The Haney- and Basic Soil Tests, PLFA (phospholipid fatty acids) were analyzed by Ward Labs at Kearney, NE. The Haney results demonstrated an average increase of 15 lbs. of water soluble carbon. The impact on developing soil organic matter was .012 (negligible but positive). The PLFA provided a representation of living soil microbial biomass — it identifies the presence or absence of various functional groups known as PLFA biomarkers (bacteria, fungi, protozoa, etc.). The results indicated a positive increase–on average–of the Carbon to Nitrogen ratio from 7:1 to 12:1 (15 or higher is the preferred goal). The basic soil test indicated a positive increase of nitrogen (from soybeans and legume CCs) of approximately 30 lbs/acre (one site) or less then 30 lbs at other sites. The analysis of N-P-K, Su and Zn did not indicate measurable differences (*note, the results were not always taken at the same time or same spot thus comparisons have to be qualified).
The economic analysis was anecdotal; a formal analysis was not possible. The yields of corn, wheat and soybeans were all below historical averages. We believe the late plantings, excessive rain and late harvests, combined to provide a wide range of yields. Since our plots were small and limited, we did not achieve good results (ie., 32 bushels/acre for soybeans; 132 bushels/acre for corn; 52 bushels/acre for wheat). Note, this is on average and is widely gauged thus these figures should not be considered reliable.
The weight gains of cattle were informally measured by producers (two) whom completed this study portion. Two producers indicated gains of approximately 1.8 lbs/day over two months (late summer) in yearlings and fifth-year cows.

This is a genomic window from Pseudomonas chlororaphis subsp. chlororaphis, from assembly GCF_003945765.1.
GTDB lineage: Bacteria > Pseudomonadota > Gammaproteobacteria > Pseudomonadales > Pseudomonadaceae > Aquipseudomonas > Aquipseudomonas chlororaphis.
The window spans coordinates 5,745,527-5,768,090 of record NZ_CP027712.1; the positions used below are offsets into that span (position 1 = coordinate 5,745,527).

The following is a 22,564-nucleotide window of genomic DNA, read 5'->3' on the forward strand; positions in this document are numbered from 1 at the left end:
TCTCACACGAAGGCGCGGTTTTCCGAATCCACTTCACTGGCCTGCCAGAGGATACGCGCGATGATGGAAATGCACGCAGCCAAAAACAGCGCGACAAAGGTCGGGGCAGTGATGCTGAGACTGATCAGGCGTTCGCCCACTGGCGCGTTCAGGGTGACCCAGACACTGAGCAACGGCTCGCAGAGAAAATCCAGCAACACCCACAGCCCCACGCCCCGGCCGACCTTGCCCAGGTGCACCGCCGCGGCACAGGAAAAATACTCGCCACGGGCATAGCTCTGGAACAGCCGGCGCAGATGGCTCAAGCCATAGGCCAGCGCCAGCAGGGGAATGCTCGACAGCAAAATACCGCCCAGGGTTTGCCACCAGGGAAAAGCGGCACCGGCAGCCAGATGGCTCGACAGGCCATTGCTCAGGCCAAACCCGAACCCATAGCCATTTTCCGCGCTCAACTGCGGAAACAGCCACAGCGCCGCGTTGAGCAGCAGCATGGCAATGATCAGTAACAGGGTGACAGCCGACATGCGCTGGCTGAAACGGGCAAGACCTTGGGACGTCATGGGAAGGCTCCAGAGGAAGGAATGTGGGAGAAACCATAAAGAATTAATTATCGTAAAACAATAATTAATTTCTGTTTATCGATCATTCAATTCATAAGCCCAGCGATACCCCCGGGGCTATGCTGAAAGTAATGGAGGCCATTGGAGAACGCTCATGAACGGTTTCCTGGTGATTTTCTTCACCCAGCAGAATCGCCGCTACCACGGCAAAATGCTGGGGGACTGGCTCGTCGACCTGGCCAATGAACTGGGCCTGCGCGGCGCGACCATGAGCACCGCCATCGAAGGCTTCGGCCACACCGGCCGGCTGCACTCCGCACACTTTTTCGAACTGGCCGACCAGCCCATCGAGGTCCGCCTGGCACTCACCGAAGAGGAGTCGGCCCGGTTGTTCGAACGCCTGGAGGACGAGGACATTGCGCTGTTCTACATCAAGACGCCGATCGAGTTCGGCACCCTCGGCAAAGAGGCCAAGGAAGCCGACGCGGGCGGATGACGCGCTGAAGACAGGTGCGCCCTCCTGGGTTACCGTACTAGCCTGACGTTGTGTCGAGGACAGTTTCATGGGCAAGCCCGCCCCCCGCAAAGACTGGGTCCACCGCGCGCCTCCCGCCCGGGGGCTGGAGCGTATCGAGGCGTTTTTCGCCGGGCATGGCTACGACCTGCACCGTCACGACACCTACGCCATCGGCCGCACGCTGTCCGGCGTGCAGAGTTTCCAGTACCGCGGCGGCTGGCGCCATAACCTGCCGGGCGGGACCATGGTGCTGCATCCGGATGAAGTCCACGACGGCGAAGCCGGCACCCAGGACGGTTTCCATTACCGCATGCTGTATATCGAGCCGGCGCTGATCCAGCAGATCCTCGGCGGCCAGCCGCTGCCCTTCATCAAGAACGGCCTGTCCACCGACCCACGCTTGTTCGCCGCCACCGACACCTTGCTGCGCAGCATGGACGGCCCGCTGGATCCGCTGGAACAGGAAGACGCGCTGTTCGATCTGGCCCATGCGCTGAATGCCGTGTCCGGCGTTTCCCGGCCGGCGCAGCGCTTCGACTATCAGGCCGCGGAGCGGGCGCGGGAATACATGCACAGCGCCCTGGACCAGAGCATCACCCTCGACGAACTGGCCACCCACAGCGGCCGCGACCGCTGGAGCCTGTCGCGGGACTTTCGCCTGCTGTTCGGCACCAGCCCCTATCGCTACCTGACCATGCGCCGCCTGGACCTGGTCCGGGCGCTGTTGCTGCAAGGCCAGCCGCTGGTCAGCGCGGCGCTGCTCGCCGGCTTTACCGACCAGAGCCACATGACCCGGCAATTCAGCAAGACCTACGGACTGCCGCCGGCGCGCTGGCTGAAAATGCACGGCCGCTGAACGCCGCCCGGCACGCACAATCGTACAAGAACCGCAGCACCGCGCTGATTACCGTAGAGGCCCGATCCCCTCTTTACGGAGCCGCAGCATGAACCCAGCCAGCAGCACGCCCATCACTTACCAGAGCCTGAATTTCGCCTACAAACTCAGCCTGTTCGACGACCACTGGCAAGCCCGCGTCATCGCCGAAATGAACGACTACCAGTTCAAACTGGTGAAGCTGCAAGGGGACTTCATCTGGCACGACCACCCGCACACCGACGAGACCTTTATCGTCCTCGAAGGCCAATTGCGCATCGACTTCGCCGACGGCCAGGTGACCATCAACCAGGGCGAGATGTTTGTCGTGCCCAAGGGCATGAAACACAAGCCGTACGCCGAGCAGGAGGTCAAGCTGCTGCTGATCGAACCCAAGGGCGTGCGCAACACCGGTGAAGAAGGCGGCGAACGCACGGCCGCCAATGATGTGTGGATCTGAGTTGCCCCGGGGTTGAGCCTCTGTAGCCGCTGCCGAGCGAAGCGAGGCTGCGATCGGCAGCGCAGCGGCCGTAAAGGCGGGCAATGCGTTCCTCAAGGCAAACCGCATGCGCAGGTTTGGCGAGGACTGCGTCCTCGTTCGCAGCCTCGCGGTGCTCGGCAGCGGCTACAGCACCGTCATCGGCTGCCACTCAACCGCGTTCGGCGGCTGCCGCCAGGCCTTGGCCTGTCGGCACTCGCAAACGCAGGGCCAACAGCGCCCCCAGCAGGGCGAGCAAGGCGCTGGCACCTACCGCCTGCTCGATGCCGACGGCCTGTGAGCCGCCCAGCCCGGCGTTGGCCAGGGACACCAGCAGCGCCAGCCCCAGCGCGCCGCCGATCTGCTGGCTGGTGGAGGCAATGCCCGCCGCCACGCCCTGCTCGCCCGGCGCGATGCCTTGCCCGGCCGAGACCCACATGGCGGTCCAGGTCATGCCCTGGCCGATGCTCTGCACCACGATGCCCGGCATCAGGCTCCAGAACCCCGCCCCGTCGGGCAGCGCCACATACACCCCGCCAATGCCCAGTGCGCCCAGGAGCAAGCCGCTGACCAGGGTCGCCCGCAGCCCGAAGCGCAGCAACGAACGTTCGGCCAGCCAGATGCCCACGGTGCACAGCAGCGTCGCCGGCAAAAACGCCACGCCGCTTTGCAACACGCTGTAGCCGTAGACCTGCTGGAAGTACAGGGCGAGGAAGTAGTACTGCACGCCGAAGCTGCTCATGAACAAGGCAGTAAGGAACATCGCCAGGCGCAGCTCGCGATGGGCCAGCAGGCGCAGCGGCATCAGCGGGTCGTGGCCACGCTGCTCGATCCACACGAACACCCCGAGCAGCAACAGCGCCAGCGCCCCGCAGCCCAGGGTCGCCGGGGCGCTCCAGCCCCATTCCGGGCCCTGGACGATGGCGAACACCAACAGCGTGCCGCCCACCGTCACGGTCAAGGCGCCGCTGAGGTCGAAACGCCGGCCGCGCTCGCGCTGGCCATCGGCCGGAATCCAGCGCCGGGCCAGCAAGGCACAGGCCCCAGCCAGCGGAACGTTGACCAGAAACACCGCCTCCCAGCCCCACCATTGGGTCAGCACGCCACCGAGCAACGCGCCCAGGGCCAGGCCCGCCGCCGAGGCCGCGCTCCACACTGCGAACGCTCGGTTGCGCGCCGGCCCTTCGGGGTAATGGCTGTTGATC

The interplay between water usage, CC, livestock gains and cash crop yields was not possible nor reliable. General results are presented (above) but the excessive rains created inconclusive analyses.
The following four variables impacted the possible accomplishments/milestones from the original proposal.
First, the late- and wet spring impacted crop rotation thus in turn the viability of various cover crops (i.e., radishes, turnips having time to grow and then be grazed in fall before the early frost). The excessive rains in 2015, impacted late to even prevented planting. For example, barley was drilled in the fall but the severe winter killed the majority of the stand and the late spring prevented a planting to spring barley, oats, etc. Consequently, the options including grazing were very limited.
Second, the harvest was late because the weather did not allow crops to appropriately “dry down” in the fields similar to 2014. Even with high-moisture corn, it was difficult to interseed cover crops.